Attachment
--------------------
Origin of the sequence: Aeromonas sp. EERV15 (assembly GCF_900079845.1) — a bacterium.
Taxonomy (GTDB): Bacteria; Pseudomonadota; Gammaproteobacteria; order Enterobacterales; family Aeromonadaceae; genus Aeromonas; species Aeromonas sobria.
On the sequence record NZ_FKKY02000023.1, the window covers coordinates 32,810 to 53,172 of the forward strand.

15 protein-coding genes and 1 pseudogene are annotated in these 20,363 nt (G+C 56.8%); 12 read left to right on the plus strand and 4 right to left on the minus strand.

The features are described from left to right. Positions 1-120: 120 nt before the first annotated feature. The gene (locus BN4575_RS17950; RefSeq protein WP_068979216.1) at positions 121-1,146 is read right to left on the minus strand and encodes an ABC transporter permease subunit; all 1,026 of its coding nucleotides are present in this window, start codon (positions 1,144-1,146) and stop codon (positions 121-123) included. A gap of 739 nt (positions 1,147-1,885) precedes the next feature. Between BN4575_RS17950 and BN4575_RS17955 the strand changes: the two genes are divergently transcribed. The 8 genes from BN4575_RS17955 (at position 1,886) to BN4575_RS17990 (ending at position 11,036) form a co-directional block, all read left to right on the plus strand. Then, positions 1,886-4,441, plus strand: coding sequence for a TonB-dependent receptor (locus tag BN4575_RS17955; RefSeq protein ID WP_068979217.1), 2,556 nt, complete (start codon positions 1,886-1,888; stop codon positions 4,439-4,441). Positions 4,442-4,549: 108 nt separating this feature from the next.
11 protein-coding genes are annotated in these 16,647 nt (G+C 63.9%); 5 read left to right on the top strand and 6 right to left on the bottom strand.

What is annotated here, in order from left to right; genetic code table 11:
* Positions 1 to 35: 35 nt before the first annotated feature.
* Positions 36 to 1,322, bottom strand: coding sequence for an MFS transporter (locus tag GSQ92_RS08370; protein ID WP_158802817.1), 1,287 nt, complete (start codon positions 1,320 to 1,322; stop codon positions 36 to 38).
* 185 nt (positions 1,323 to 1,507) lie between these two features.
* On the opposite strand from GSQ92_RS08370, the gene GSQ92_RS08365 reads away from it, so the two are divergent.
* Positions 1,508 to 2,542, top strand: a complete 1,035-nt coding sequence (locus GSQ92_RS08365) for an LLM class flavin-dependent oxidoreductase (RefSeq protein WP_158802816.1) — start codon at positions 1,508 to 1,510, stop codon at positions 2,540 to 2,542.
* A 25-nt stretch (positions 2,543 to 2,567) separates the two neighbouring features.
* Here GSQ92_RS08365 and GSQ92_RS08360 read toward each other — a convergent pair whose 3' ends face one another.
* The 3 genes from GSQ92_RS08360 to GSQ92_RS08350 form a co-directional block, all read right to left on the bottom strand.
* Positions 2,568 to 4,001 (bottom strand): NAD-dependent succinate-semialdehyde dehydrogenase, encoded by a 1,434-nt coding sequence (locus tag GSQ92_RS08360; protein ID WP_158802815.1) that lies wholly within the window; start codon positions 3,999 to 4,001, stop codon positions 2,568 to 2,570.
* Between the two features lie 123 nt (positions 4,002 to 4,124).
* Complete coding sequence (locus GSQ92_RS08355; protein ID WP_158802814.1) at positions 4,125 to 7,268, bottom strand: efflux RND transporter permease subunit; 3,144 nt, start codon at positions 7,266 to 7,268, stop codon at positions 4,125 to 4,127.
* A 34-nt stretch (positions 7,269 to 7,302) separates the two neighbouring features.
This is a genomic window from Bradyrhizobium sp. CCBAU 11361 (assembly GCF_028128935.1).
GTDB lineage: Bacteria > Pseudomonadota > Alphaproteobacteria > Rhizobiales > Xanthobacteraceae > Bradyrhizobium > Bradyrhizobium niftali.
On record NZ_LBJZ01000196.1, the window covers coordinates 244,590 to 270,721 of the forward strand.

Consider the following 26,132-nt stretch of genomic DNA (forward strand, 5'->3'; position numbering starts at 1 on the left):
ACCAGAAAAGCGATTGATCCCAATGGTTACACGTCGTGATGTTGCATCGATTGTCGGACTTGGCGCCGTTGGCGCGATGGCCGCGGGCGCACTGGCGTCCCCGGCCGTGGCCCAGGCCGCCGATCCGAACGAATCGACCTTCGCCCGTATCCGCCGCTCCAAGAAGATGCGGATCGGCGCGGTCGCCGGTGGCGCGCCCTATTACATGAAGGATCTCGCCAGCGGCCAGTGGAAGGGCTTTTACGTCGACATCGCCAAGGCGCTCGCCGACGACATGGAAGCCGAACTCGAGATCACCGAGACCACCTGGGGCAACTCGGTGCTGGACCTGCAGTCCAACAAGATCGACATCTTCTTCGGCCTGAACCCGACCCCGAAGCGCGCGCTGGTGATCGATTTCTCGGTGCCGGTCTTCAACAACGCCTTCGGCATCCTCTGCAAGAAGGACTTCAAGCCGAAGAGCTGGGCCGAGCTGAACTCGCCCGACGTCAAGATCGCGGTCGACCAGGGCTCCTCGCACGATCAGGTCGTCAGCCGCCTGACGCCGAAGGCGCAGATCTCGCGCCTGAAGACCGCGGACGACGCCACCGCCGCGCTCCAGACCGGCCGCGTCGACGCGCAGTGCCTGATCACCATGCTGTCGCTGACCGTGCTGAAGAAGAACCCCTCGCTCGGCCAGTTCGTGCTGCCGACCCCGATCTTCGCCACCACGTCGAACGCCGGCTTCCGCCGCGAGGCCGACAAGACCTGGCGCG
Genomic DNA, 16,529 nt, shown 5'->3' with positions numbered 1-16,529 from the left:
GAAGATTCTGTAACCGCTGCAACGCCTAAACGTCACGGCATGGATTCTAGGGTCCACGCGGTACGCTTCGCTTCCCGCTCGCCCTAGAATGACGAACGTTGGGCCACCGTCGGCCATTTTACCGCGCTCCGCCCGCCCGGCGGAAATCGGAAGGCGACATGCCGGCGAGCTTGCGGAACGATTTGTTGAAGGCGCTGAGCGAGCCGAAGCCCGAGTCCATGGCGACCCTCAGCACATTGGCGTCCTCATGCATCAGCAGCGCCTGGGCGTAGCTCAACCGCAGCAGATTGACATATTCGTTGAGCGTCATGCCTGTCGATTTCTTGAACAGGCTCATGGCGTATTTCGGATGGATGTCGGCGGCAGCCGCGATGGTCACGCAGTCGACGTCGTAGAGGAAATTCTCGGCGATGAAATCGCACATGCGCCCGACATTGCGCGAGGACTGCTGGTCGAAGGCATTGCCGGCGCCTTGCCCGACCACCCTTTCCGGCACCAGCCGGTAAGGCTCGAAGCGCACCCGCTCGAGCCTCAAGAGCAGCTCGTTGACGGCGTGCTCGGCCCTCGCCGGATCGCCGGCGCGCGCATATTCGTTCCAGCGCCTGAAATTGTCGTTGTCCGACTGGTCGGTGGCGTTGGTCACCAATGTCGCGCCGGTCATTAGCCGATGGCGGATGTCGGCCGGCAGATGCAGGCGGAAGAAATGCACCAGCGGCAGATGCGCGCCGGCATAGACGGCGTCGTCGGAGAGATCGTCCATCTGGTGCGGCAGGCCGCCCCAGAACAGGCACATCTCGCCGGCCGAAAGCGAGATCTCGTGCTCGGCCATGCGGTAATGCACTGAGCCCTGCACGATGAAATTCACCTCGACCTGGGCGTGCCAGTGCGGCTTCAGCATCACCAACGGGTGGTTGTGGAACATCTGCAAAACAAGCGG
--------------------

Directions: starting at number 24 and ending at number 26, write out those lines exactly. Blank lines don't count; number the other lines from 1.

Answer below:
ACCAGAAAAGCGATTGATCCCAATGGTTACACGTCGTGATGTTGCATCGATTGTCGGACTTGGCGCCGTTGGCGCGATGGCCGCGGGCGCACTGGCGTCCCCGGCCGTGGCCCAGGCCGCCGATCCGAACGAATCGACCTTCGCCCGTATCCGCCGCTCCAAGAAGATGCGGATCGGCGCGGTCGCCGGTGGCGCGCCCTATTACATGAAGGATCTCGCCAGCGGCCAGTGGAAGGGCTTTTACGTCGACATCGCCAAGGCGCTCGCCGACGACATGGAAGCCGAACTCGAGATCACCGAGACCACCTGGGGCAACTCGGTGCTGGACCTGCAGTCCAACAAGATCGACATCTTCTTCGGCCTGAACCCGACCCCGAAGCGCGCGCTGGTGATCGATTTCTCGGTGCCGGTCTTCAACAACGCCTTCGGCATCCTCTGCAAGAAGGACTTCAAGCCGAAGAGCTGGGCCGAGCTGAACTCGCCCGACGTCAAGATCGCGGTCGACCAGGGCTCCTCGCACGATCAGGTCGTCAGCCGCCTGACGCCGAAGGCGCAGATCTCGCGCCTGAAGACCGCGGACGACGCCACCGCCGCGCTCCAGACCGGCCGCGTCGACGCGCAGTGCCTGATCACCATGCTGTCGCTGACCGTGCTGAAGAAGAACCCCTCGCTCGGCCAGTTCGTGCTGCCGACCCCGATCTTCGCCACCACGTCGAACGCCGGCTTCCGCCGCGAGGCCGACAAGACCTGGCGCG
Genomic DNA, 16,529 nt, shown 5'->3' with positions numbered 1-16,529 from the left:
GAAGATTCTGTAACCGCTGCAACGCCTAAACGTCACGGCATGGATTCTAGGGTCCACGCGGTACGCTTCGCTTCCCGCTCGCCCTAGAATGACGAACGTTGGGCCACCGTCGGCCATTTTACCGCGCTCCGCCCGCCCGGCGGAAATCGGAAGGCGACATGCCGGCGAGCTTGCGGAACGATTTGTTGAAGGCGCTGAGCGAGCCGAAGCCCGAGTCCATGGCGACCCTCAGCACATTGGCGTCCTCATGCATCAGCAGCGCCTGGGCGTAGCTCAACCGCAGCAGATTGACATATTCGTTGAGCGTCATGCCTGTCGATTTCTTGAACAGGCTCATGGCGTATTTCGGATGGATGTCGGCGGCAGCCGCGATGGTCACGCAGTCGACGTCGTAGAGGAAATTCTCGGCGATGAAATCGCACATGCGCCCGACATTGCGCGAGGACTGCTGGTCGAAGGCATTGCCGGCGCCTTGCCCGACCACCCTTTCCGGCACCAGCCGGTAAGGCTCGAAGCGCACCCGCTCGAGCCTCAAGAGCAGCTCGTTGACGGCGTGCTCGGCCCTCGCCGGATCGCCGGCGCGCGCATATTCGTTCCAGCGCCTGAAATTGTCGTTGTCCGACTGGTCGGTGGCGTTGGTCACCAATGTCGCGCCGGTCATTAGCCGATGGCGGATGTCGGCCGGCAGATGCAGGCGGAAGAAATGCACCAGCGGCAGATGCGCGCCGGCATAGACGGCGTCGTCGGAGAGATCGTCCATCTGGTGCGGCAGGCCGCCCCAGAACAGGCACATCTCGCCGGCCGAAAGCGAGATCTCGTGCTCGGCCATGCGGTAATGCACTGAGCCCTGCACGATGAAATTCACCTCGACCTGGGCGTGCCAGTGCGGCTTCAGCATCACCAACGGGTGGTTGTGGAACATCTGCAAAACAAGCGG